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Oncogene. 1995 Sep 21;11(6):1113-23.

Hematopoietic transforming potential of activated ras in chimeric mice.

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Division of Cancer Biology, Sunnybrook Health Science Centre, University of Toronto, Ontario, Canada.


Although activating mutations in ras genes are the most common genetic abnormality in human hematologic malignancies, the role of ras mutations as an initiating event in leukemogenesis remains unclear. To assess the consequences of ectopic expression of an activated ras gene in normal hematopoietic cells in vivo, lethally irradiated mice were reconstituted with bone marrow cells infected with a mutant ras-containing retrovirus [murine stem cell virus (MSCV)-v-H-ras] based on the MSCV retroviral vector which efficiently transduces functional genes into hematopoietic stem/progenitor cells. Despite a marked myeloid leukocytosis detectable in the peripheral blood within 4 weeks of engraftment, none of 22 primary or secondary transplant recipients studied for longer periods of time presented with myeloid neoplasms. Instead, 18 of the MSCV-v-H-ras mice developed pre-T-cell thymic lymphomas and/or pre-B-cell lymphoblastic leukemia/lymphomas between 7 and 12 weeks post-transplantation. The pre-B and pre-T lymphoid tumors that arose in one animal were shown to harbor a common MSCV-v-H-ras provirus, indicating that the target cell for transformation was a bipotential lymphoid precursor. To more precisely examine the effects of activated ras expression on the behavior of hematopoietic progenitors, infected bone marrow cells were assayed in methylcellulose cultures under conditions favorable for growth of multilineage myeloid colonies or were passaged as bulk suspension cultures in the presence of various hematopoietic growth factors, including interleukin (IL)-3, IL-4, IL-6 and IL-7. MSCV-directed expression of v-H-ras selectively promoted the formation of large dense colonies comprised of monocyte-macrophages in methylcellulose cultures. When transferred to liquid cultures, the vast majority of the cells underwent terminal macrophage differentiation. By comparison, tumorigenic B-lymphoid and mixed lymphoid/myeloid cell lines were routinely established from the bulk suspension cultures, with cell lines of predominantly myeloid phenotype emerging only in IL-6-supplemented cultures. These results, considered together with previous findings, suggest that activating ras mutations could be an initiating genetic alteration in human acute lymphoblastic leukemia but are more likely to be a post-initiation change in human acute myeloid leukemia.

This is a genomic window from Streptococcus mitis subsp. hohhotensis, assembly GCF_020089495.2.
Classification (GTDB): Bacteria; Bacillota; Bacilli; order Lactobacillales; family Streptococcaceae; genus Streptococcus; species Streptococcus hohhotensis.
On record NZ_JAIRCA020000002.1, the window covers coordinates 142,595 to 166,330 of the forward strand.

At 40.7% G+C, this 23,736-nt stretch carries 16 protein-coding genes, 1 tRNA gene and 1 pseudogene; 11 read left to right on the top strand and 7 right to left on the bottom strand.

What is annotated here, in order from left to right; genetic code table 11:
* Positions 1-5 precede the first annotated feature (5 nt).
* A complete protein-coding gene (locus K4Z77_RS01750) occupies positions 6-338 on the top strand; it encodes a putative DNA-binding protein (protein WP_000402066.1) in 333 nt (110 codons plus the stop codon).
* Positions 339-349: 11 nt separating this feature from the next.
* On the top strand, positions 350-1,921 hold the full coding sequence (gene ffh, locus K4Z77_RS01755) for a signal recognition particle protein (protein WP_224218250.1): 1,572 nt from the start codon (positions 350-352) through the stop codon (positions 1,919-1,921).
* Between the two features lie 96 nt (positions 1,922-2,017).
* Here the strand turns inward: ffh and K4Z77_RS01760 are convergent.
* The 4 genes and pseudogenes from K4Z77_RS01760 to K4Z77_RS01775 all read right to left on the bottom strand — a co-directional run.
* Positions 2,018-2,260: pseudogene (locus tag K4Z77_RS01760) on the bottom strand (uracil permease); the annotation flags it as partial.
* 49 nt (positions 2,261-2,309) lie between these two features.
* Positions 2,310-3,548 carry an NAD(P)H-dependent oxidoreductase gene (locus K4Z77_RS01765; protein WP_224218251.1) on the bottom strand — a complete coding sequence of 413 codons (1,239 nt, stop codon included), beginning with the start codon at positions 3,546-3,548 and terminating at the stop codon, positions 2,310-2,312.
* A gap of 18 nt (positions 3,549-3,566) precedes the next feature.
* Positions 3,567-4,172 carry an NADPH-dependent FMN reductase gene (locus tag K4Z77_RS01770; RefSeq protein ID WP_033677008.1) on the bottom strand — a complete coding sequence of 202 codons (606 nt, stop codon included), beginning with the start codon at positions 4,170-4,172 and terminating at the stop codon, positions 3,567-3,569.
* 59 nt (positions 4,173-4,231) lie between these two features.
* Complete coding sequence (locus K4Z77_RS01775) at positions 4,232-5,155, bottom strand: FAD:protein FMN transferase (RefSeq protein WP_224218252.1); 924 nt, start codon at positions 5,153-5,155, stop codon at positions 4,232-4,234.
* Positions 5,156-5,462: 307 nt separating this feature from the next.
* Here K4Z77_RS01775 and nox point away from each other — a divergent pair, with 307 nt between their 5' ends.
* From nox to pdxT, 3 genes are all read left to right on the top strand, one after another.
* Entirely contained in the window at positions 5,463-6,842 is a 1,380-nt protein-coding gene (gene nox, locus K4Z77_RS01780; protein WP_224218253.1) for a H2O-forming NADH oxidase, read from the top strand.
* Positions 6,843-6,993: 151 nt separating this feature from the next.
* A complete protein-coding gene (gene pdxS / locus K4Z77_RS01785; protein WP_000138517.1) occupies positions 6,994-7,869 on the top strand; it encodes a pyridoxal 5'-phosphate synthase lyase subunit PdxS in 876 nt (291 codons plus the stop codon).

[Indexed for MEDLINE]

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